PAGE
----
Any U.S. military strategy in the region must contend with China's "counterintervention" doctrine, which the United States refers to as "anti-access/area-denial" (A2/AD). The Chinese accelerated development of the A2/AD strategy after the United States sent two aircraft carriers to the Taiwan Strait during the 1995-1996 Taiwan Strait crisis. The incident showed just how incapable the Chinese were of stopping U.S. military intervention. Since then, Beijing has developed and deployed numerous weapons, ranging from quiet diesel-electric submarines to anti-ship ballistic missiles, designed to counter any U.S. vessel that approaches Chinese territorial waters.
To counter China's anti-access measures, the United States developed the AirSea Battle concept, the central tenet of which involves tight coordination of U.S. Air Force and U.S. Navy capabilities. The Pentagon already created an Air-Sea Strategy Office to manage the plan.
The Pentagon hopes to outmatch sophisticated anti-access capabilities by developing platforms that can penetrate enemy defenses with stealth technology or by conducting strikes from beyond the range of the defenses. The need for in-theater bases could be lessened by the development of weapons such as the next-generation bomber and the Prompt Global Strike mission (which would allow Washington to strike distant targets over a short timespan), as well as intelligence reconnaissance surveillance assets and long-range cruise missiles. However, such weaponry will take years to develop, as will a comprehensive strategy employing the new U.S. military capabilities.
Ports and Air Bases
In the meantime, the U.S. military must rely on forces and capabilities designed to operate in the Western Pacific. Indeed, while the AirSea Battle concept focuses on the close coordination of naval and air assets, it does not eliminate the importance of ports and air bases across the operating environment.
The most prominent example of such a base is Okinawa's Kadena Air Base. Given the combat radius of the U.S. Air Force's tactical fleet, Kadena is the only air base from which U.S. forces can easily reach the Taiwan Strait. While the United States could launch aircraft from other air bases in Korea, Japan and Guam, such longer-range operations would require additional refueling aircraft. This need translates into lower payloads, lower sortie rates and increased congestion as large planes, such as early warning aircraft and aerial refueling aircraft, take up limited parking and hangar space. Constrained by distance, the U.S. military continues to place high value on regional bases, which allow Washington to pursue its interests under far more favorable logistical and operational conditions.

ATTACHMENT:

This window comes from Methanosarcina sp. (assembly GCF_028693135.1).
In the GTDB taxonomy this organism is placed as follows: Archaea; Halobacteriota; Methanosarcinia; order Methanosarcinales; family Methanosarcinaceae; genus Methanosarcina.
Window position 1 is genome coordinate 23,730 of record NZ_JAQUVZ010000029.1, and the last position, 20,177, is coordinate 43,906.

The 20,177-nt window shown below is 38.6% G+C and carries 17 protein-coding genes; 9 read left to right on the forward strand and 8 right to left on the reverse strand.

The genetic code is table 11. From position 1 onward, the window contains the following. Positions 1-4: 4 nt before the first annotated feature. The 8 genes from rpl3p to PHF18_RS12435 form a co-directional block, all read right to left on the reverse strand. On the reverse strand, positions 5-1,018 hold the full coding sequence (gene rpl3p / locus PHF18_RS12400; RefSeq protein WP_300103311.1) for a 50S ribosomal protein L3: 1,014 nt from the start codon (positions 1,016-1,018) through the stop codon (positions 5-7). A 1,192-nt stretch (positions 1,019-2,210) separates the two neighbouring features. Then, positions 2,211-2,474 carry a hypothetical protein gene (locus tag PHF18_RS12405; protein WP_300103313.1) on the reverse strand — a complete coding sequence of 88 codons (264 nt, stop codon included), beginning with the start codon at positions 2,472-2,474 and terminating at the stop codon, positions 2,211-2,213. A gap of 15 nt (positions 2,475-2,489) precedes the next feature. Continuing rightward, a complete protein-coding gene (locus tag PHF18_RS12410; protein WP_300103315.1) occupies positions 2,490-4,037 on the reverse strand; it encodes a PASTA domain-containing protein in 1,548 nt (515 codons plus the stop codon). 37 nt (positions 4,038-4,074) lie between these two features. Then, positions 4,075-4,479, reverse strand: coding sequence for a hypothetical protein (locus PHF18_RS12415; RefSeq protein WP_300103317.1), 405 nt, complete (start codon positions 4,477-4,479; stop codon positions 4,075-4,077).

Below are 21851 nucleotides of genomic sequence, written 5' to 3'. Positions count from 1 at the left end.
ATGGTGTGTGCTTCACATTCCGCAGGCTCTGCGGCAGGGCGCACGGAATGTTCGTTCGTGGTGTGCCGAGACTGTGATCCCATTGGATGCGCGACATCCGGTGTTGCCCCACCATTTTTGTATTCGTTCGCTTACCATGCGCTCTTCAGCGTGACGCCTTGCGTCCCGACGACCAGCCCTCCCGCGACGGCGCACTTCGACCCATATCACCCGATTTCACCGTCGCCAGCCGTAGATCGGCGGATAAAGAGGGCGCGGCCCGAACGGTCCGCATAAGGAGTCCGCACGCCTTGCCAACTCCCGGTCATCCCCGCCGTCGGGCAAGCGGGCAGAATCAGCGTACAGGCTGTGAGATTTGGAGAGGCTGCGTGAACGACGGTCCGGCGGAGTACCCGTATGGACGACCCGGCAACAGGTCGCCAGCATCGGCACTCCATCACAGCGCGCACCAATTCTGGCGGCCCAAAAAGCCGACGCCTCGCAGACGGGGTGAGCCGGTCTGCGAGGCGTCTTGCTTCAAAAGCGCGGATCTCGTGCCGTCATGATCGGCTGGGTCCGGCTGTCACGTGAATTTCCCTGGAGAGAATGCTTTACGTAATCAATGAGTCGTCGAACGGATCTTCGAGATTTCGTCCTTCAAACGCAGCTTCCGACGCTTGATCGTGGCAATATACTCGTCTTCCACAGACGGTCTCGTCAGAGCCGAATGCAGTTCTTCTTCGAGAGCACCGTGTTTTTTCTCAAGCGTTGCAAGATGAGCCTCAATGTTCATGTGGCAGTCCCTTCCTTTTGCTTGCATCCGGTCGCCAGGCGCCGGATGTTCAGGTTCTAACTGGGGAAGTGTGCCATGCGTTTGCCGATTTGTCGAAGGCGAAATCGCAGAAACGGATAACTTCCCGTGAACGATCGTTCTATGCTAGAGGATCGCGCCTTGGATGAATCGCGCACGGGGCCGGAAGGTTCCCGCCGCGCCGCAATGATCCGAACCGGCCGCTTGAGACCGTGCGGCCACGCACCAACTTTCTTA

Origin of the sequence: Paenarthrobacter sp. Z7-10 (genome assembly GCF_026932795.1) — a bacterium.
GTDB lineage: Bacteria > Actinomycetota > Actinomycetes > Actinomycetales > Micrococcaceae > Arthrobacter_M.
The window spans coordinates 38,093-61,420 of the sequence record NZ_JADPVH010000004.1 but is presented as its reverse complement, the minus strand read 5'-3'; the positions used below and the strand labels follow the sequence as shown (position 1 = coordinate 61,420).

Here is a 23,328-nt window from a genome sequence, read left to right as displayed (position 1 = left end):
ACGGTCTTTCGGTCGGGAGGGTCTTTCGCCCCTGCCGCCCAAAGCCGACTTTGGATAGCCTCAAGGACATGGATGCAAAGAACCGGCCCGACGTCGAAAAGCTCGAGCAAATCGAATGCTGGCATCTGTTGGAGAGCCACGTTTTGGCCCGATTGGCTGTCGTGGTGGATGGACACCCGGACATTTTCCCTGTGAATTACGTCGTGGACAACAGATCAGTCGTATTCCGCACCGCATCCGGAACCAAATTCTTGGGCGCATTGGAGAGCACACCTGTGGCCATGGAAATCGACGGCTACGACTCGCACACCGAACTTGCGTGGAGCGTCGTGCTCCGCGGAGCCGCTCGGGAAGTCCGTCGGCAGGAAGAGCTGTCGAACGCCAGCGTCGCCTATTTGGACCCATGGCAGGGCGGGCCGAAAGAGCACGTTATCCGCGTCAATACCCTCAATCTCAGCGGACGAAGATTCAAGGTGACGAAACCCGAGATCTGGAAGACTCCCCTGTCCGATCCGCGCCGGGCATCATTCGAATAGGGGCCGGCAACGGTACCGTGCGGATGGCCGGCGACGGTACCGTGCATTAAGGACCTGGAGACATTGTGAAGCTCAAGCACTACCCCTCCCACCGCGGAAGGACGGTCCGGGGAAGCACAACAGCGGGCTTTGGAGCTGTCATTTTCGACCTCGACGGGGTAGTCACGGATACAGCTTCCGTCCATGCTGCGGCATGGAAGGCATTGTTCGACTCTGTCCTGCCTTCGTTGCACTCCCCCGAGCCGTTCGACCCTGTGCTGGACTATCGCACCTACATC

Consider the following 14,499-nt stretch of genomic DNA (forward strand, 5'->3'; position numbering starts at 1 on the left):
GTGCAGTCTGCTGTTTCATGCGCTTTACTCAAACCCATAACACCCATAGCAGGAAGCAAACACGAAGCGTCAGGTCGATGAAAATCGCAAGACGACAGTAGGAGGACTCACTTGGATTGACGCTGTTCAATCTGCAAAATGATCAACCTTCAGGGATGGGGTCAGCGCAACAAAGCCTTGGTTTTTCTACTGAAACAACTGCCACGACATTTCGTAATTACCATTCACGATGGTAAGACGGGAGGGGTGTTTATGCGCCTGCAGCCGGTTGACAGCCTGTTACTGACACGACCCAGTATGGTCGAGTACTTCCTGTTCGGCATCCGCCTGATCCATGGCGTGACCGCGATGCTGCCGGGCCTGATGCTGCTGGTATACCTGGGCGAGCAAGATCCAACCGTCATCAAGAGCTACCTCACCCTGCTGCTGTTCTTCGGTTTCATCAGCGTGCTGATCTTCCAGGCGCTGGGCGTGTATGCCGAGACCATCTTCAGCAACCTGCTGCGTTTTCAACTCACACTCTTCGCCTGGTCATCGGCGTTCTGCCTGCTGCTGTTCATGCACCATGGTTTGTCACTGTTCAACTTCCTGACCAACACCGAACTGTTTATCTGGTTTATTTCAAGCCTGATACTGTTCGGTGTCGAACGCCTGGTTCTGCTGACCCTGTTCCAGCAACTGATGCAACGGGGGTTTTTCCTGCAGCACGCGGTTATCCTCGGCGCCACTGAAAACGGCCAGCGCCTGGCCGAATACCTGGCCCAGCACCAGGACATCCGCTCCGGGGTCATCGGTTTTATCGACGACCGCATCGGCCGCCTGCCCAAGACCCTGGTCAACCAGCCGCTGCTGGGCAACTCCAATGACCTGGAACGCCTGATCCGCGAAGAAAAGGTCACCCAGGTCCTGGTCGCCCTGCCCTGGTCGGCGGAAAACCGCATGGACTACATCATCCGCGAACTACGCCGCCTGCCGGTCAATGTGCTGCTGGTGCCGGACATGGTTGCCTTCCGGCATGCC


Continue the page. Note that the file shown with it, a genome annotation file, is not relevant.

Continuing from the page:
Presence is another important factor in the deployment of U.S. military forces in or near allied countries. Presence establishes alternative communication channels for the U.S. and its allies and affirms Washington's commitment to friendly countries. The long-term and largely symbolic troop deployment in South Korea highlights the importance of this strategy. While large enough to bolster the South Korean forces in some ways against the North Koreans, the U.S. troops are there primarily to ensure U.S. intervention if conflict erupts on the Korean Peninsula. Manila and Hanoi have also shown an increasing willingness to tolerate a U.S. military presence in their countries to better leverage themselves against a strengthening China.
As the United States refocuses its attention on the Western Pacific, U.S. military strategy will remain centered on maintaining and developing access to friendly ports and air bases. Increased access would provide Washington with the flexibility to project greater power to a specific point even as the bulk of U.S. forces come within striking range of China's arsenal.